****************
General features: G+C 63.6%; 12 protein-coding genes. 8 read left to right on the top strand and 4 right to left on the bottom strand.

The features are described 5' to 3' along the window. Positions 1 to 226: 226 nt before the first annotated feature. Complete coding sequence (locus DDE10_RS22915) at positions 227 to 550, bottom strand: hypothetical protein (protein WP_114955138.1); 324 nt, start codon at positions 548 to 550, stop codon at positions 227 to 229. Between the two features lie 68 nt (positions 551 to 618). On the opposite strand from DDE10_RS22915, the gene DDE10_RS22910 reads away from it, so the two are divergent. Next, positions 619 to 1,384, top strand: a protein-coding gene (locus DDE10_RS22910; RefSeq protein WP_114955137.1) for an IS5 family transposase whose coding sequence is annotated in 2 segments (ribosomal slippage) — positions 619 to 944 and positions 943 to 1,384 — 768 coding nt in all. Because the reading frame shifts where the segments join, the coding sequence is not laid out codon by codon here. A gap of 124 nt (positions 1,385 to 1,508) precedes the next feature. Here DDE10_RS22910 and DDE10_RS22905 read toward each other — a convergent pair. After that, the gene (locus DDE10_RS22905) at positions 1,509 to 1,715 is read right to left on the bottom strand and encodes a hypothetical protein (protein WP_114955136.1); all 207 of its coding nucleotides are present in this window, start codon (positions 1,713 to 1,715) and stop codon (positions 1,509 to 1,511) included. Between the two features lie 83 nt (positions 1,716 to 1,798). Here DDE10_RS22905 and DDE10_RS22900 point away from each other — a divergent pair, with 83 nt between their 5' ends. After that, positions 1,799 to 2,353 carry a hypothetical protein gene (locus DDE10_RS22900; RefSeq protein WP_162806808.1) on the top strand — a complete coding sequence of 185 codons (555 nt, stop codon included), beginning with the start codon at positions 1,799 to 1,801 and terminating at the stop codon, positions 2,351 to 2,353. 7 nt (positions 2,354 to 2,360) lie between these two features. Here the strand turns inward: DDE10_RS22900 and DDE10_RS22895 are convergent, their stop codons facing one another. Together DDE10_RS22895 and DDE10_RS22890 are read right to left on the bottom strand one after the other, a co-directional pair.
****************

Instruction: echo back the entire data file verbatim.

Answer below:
General features: G+C 63.6%; 12 protein-coding genes. 8 read left to right on the top strand and 4 right to left on the bottom strand.

The features are described 5' to 3' along the window. Positions 1 to 226: 226 nt before the first annotated feature. Complete coding sequence (locus DDE10_RS22915) at positions 227 to 550, bottom strand: hypothetical protein (protein WP_114955138.1); 324 nt, start codon at positions 548 to 550, stop codon at positions 227 to 229. Between the two features lie 68 nt (positions 551 to 618). On the opposite strand from DDE10_RS22915, the gene DDE10_RS22910 reads away from it, so the two are divergent. Next, positions 619 to 1,384, top strand: a protein-coding gene (locus DDE10_RS22910; RefSeq protein WP_114955137.1) for an IS5 family transposase whose coding sequence is annotated in 2 segments (ribosomal slippage) — positions 619 to 944 and positions 943 to 1,384 — 768 coding nt in all. Because the reading frame shifts where the segments join, the coding sequence is not laid out codon by codon here. A gap of 124 nt (positions 1,385 to 1,508) precedes the next feature. Here DDE10_RS22910 and DDE10_RS22905 read toward each other — a convergent pair. After that, the gene (locus DDE10_RS22905) at positions 1,509 to 1,715 is read right to left on the bottom strand and encodes a hypothetical protein (protein WP_114955136.1); all 207 of its coding nucleotides are present in this window, start codon (positions 1,713 to 1,715) and stop codon (positions 1,509 to 1,511) included. Between the two features lie 83 nt (positions 1,716 to 1,798). Here DDE10_RS22905 and DDE10_RS22900 point away from each other — a divergent pair, with 83 nt between their 5' ends. After that, positions 1,799 to 2,353 carry a hypothetical protein gene (locus DDE10_RS22900; RefSeq protein WP_162806808.1) on the top strand — a complete coding sequence of 185 codons (555 nt, stop codon included), beginning with the start codon at positions 1,799 to 1,801 and terminating at the stop codon, positions 2,351 to 2,353. 7 nt (positions 2,354 to 2,360) lie between these two features. Here the strand turns inward: DDE10_RS22900 and DDE10_RS22895 are convergent, their stop codons facing one another. Together DDE10_RS22895 and DDE10_RS22890 are read right to left on the bottom strand one after the other, a co-directional pair.